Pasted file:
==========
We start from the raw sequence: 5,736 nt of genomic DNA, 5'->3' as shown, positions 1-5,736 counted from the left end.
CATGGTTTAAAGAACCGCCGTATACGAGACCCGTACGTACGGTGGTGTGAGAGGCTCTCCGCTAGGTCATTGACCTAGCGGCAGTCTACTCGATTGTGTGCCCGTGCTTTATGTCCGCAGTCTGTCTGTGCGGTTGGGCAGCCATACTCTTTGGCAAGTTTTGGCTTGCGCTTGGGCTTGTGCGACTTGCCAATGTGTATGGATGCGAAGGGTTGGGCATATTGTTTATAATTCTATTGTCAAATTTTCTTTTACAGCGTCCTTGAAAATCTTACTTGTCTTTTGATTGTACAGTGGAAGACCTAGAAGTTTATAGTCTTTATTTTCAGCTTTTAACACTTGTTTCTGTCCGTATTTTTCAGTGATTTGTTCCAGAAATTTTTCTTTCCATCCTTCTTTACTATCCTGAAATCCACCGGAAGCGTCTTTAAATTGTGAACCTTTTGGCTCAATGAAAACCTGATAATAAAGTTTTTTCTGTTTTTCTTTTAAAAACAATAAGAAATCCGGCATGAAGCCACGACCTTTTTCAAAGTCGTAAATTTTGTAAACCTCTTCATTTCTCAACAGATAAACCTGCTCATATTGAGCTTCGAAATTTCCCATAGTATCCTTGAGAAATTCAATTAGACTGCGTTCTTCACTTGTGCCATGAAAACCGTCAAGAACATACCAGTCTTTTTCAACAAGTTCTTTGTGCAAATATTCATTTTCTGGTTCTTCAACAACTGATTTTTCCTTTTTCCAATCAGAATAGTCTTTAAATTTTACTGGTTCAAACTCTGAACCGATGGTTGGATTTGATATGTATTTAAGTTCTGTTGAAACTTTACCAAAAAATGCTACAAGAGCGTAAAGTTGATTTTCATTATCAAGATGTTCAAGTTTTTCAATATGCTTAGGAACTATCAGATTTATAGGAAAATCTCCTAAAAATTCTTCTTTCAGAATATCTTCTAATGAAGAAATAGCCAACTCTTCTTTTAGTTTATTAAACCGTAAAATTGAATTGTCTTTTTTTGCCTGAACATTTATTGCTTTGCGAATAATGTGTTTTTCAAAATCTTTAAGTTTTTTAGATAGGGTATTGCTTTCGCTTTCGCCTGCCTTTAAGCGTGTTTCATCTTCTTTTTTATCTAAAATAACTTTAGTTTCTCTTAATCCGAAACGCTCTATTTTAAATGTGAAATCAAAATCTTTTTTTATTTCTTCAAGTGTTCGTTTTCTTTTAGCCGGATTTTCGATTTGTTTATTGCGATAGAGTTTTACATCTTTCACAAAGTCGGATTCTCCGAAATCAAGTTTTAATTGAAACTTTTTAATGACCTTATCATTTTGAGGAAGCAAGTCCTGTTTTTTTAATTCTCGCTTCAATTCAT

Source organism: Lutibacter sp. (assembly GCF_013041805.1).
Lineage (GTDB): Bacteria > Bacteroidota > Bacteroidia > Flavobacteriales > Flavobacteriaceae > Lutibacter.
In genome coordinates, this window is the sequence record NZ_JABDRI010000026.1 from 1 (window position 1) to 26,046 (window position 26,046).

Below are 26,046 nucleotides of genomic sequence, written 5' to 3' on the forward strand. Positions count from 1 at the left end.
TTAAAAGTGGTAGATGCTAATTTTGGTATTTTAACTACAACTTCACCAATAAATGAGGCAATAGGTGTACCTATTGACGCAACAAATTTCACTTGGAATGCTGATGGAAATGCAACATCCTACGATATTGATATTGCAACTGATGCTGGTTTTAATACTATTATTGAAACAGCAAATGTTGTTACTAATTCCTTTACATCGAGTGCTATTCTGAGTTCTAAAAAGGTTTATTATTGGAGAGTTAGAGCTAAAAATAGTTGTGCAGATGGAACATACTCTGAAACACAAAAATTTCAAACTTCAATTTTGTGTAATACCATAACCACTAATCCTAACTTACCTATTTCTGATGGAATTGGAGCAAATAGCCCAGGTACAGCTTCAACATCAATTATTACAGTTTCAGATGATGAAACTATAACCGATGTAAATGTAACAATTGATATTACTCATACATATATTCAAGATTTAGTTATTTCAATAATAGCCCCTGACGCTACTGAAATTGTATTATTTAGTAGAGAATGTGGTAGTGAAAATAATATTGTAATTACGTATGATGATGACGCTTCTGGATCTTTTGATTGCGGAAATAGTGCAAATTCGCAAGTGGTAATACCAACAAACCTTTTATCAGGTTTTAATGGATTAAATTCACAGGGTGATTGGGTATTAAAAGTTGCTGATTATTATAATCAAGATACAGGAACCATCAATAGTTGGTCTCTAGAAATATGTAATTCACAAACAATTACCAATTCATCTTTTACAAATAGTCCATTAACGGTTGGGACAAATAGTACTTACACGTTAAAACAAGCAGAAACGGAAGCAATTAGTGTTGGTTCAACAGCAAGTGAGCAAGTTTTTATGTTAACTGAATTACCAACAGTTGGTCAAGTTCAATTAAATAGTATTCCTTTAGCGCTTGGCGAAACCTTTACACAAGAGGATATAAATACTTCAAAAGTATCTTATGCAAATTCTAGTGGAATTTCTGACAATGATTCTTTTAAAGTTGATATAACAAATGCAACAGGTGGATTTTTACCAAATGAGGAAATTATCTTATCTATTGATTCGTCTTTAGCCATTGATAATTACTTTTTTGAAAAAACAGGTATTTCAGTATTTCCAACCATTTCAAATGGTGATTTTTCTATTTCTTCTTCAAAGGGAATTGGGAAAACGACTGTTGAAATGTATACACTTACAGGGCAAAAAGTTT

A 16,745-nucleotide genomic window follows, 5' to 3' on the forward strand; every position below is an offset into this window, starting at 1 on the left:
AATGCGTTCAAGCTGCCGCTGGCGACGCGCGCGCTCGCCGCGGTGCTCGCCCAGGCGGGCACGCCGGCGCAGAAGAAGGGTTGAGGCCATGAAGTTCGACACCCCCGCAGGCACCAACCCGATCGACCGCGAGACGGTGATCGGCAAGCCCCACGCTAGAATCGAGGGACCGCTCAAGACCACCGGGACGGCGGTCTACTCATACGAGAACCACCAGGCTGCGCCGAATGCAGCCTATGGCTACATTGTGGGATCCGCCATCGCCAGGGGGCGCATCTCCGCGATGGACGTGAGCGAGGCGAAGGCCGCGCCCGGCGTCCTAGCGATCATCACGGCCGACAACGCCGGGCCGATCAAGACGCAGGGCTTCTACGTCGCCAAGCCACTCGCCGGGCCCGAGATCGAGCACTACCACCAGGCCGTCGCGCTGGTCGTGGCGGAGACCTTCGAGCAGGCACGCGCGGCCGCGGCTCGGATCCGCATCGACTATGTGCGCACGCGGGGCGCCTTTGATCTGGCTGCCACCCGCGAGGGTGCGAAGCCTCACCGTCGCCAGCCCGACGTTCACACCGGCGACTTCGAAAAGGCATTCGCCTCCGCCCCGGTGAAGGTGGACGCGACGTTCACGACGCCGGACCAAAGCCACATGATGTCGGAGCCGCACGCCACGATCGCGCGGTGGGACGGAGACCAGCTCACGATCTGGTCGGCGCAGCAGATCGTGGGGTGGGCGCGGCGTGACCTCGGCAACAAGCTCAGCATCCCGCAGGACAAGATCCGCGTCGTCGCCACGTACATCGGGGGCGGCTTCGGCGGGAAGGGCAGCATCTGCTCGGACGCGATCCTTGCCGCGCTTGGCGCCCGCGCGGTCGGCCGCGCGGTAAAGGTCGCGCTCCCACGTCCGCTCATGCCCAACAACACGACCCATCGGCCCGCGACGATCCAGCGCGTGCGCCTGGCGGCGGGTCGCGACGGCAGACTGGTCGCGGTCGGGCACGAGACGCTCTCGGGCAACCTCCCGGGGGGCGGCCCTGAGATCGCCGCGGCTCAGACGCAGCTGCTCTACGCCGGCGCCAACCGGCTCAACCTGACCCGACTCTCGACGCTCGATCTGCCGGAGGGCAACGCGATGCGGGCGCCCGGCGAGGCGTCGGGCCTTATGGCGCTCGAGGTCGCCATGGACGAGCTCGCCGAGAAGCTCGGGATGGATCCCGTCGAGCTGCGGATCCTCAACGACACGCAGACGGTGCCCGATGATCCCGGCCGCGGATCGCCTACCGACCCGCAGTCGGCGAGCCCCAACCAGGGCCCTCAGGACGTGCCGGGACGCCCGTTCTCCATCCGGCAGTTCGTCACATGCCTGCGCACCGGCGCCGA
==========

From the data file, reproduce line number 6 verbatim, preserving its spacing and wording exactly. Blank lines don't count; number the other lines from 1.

Below are 26,046 nucleotides of genomic sequence, written 5' to 3' on the forward strand. Positions count from 1 at the left end.